The Lyme School •  Lyme, New Hampshire
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Guidance Instructional Guide

Grades K-2

The Lyme School guidance program is for all students. It follows a sequential curriculum, which is taught with a developmental approach. It is an integrated part of the educational process, involving all teachers, and it has been designed to help students gain insight into themselves and others. One important outcome of the program is for students to become confident, effective learners.

The guidance program also offers individual and group counseling.

Grades K–2 meet weekly and units of study include:

  • Understanding the School Environment
  • Understanding Self and Others
  • Decision Making and Problem Solving
  • Personal Safety
  • Interpersonal Communication/Social Skills

The Lyme School values—respect, responsibility, honesty, kindness, creativity/individuality, best effort/work ethic, fairness and companionship/belonging—provide the foundation for the guidance curriculum. Although the identified skills for each grade may be the same, the expectations for acquisition are commensurate with developmental ability.

Goals of the guidance program are that student will:

  • be able to recognize feelings and how to express them appropriately
  • have a working knowledge of the four steps to problem solving
  • understand consequences of behavior
  • be able to identify bullying behavior and know the appropriate response, including resources for help
  • be able to recognize peer pressure, driven by self or others
  • learn basic human rights of privacy and safety
  • learn to recognize abuse, whether it is physical, verbal, or sexual, and be given a plan for getting help if they or someone they know is a victim of abuse
  • understand what it means to be a friend, how to initiate and maintain a relationship
  • learn the difference between working independently, cooperatively, and competitively and understand when each is appropriate
  • be introduced to the idea of choosing and achieving a career
  • resolve conflicts appropriately
  • understand their role in the larger community
  • broaden their thinking by actively listening to thoughts and opinions of others
  • be open to risk taking in a supervised setting (role playing) for the purpose of rehearsing what is learned in he classroom
  • make a concerted effort to practice what is learned in guidance outside of the classroom

Grades 3-5

The Lyme School guidance program is for all students. It follows a sequential curriculum, which is taught with a developmental approach. It is an integrated part of the educational process, involving all teachers, and it has been designed to help students gain insight into themselves and others. One important outcome of the program is for students to become confident, effective learners.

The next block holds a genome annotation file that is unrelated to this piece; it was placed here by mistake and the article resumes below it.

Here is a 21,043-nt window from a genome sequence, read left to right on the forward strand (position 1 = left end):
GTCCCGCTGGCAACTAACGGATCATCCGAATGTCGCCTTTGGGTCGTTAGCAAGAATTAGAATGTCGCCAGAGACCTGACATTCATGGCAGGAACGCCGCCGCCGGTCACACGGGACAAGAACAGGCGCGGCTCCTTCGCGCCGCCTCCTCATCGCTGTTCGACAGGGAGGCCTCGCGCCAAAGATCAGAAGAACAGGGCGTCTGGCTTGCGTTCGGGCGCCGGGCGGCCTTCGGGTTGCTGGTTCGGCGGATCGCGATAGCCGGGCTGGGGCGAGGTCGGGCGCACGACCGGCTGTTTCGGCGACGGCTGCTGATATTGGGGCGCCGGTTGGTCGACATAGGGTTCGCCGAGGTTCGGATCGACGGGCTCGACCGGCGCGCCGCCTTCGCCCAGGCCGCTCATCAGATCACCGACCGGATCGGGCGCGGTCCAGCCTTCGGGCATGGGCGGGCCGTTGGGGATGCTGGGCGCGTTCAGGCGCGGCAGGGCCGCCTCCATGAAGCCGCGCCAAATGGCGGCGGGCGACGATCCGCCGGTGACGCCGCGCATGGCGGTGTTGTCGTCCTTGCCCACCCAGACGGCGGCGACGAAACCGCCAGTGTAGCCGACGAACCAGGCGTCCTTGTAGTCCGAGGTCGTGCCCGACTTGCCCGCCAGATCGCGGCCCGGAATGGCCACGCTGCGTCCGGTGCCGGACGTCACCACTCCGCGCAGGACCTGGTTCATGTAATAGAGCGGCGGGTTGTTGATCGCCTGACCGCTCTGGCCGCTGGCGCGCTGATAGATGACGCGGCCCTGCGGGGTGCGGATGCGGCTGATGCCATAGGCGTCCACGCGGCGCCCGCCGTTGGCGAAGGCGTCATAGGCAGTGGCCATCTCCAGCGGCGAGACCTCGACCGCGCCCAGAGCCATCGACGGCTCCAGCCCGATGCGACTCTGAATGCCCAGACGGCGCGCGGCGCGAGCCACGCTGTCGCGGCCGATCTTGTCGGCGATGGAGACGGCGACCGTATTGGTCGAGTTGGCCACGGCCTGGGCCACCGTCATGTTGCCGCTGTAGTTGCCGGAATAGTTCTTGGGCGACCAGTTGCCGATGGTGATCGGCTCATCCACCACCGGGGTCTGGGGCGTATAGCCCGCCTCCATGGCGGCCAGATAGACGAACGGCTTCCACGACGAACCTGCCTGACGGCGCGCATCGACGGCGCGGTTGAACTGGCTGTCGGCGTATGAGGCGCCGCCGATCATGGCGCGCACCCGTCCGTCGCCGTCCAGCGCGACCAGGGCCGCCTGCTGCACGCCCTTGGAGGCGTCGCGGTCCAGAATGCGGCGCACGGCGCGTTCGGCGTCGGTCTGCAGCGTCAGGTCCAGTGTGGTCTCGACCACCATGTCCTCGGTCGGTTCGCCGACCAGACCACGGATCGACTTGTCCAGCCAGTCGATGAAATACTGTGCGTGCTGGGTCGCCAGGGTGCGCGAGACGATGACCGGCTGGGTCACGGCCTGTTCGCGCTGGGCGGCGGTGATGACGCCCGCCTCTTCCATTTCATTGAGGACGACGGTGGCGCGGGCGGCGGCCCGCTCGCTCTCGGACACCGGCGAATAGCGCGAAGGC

The guidance program also offers individual and group counseling. Grades 3–5 meet weekly and units of study include:

  • Understanding the School Environment
  • Understanding Self and Others
  • Decision Making and Problem Solving
  • Personal Safety
  • Interpersonal Communication/Social Skills

The Lyme School values—respect, responsibility, honesty, kindness, creativity/individuality, best effort/work ethic, fairness and companionship/belonging—provide the foundation for the guidance curriculum. Although the identified skills for each grade may be the same, the expectations for acquisition are commensurate with developmental ability.

Goals of the guidance program are that student will:

  • be able to recognize feelings and how to express them appropriately
  • have a working knowledge of the four steps to problem solving
  • understand consequences of behavior
  • be able to identify bullying behavior and know the appropriate response, including resources for help
  • be able to recognize peer pressure, driven by self or others
  • learn basic human rights of privacy and safety
  • learn to recognize abuse, whether it is physical, verbal, or sexual, and be given a plan for getting help if they or someone they know is a victim of abuse
  • understand what it means to be a friend, how to initiate and maintain a relationship
  • learn the difference between working independently, cooperatively, and competitively and understand when each is appropriate
  • be introduced to the idea of choosing and achieving a career
  • resolve conflicts appropriately
  • understand their role in the larger community
  • broaden their thinking by actively listening to thoughts and opinions of others
  • be open to risk taking in a supervised setting (role playing) for the purpose of rehearsing what is learned in he classroom
  • make a concerted effort to practice what is learned in guidance outside of the classroom